He says that he is one. Then he says that he is just "sort of" one, like Brents. The fact remains that, according to his own testimony, he is a premillennialist. His good friend, Norman Davidson, says that he is one. His intimate association with and warm feeling for R. H. Boll and the other premillennialist and premillennial churches of the Louisville area declare him to be one. His missionary scheme for Japan when first launched literally advertised him as such in that it was honeycombed with premillennialists and their sympathizers. When Bixler launched his movement, it was both unscriptural in its organization and mission and disloyal in its personnel. It was unscriptural in that it had a supervisory board consisting of the "leaders" of two congregations, an administrative board consisting of members of at least four congregations, each board organized with its own treasurer, and proposing to do evangelistic and other work in a foreign field for which they were not able to pay. In fact, it was an incipient missionary society in all of its essential features. This information is gleaned from a printed appeal and prospectus of the work entitled "You Can Help" written, published, and sent to me by Bixler. The movement was also unscriptural in the work it proposed to do. It proposed to: (1) Relieve present suffering; ('2) Reestablish industries for self-support; ('3) Enlarge present hospital work; (4) Strengthen old congregations and establish new ones; (5) Reestablish a training school for native workers. Need I tell you that it is not the work of the church to own and operate hospitals, to own and operate schools for secular education, and to establish and support industries?

Brother Bixler's two boards were literally honeycombed with premillennialists and their sympathizers. His treasurer for administration funds, brother G. E. Worley, is an elder of a rank premillennial church (Camp Taylor) in Louisville, Ky. The sponsoring churches, Brookfield and Cornell in Chicago, are certainly open to question on their attitude with reference to premillennialism and "ists". Brother H. A. Rowland, treasurer for the supervisory board, is known along with others on that board to be premillennial. The point you need to observe, reader, is that: Bixler's movement to evangelize and otherwise work in Japan was in its origin essentially premillennial.

Does Bixler Teach Premillennialism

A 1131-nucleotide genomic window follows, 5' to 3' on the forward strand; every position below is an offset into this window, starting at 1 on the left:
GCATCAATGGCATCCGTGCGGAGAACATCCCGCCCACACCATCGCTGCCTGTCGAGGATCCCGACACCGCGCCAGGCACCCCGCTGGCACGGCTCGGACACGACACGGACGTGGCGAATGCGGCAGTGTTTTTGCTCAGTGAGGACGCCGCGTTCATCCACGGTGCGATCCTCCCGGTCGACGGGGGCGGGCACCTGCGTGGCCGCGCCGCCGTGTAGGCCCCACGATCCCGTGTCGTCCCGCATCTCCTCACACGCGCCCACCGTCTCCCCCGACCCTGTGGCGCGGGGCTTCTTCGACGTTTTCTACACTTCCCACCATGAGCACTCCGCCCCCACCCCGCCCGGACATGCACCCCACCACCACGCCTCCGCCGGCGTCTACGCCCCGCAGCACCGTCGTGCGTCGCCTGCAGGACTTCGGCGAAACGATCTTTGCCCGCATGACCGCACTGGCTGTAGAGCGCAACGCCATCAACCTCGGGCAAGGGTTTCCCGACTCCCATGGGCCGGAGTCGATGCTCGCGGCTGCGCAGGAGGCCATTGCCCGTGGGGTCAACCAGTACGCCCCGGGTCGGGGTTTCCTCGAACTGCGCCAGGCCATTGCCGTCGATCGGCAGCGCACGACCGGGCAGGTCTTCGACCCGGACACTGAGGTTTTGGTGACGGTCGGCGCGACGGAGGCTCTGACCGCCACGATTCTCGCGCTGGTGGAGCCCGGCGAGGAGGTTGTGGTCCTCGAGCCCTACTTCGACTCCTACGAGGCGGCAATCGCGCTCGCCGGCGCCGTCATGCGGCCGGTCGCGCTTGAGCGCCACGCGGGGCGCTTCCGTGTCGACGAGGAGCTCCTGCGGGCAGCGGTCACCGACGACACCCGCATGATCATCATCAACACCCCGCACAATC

It is argued that brother Bixler only believes premillennialism, but does not teach it. I am quite in agreement with brother J. Leonard Jackson that such a premillennialist does not exist. But what are the facts in the case? Brother Bixler, not only believes the theory, but he endorses the fellowshipping of those who believe it and also the teaching of the theory on their part. Yes, he advocates fellowshipping the man and the doctrine. I have before me a manuscript prepared by Bixler and distributed by him through the medium of the radio program of the Cornell Avenue congregation in Chicago. It is entitled: "Some Findings On The Historicity Of Some Prophetic Beliefs In The Church." It is 23 pages in length and every bit as muddled as the title would suggest. In this treatise, Bixler urges the, fellowshipping of both the premillennialist and his teaching of the doctrine in the church. Hear him (page 22), "Consequently, I firmly believe that the best thing to do about this matter is to rise once more from the degraded plane of schism and strife and disrupted Christian fellowship, and allow the believer on any position on this subject (The subject of "Premillennialism" J. W. A.) to have the God-given right for full fellowship and conscientious teaching and belief so long as they, on any side of the question, conduct themselves in the spirit of Christ not demanding that all others accept their view or else be unworthy of fellowship." This is a long, involved sentence, but here is the gist of it. Brother Bixler believes ('1) That the belief and teaching of premillennialism in the church should be endorsed and fellowshipped (2) He urges that to disfellowship a premillennialist is schismatic, contrary to the spirit of Christ, and renders one unworthy of Christian fellowship (3) He advocates that the only limitation be that the premillennialist not be allowed to demand that others accept his view.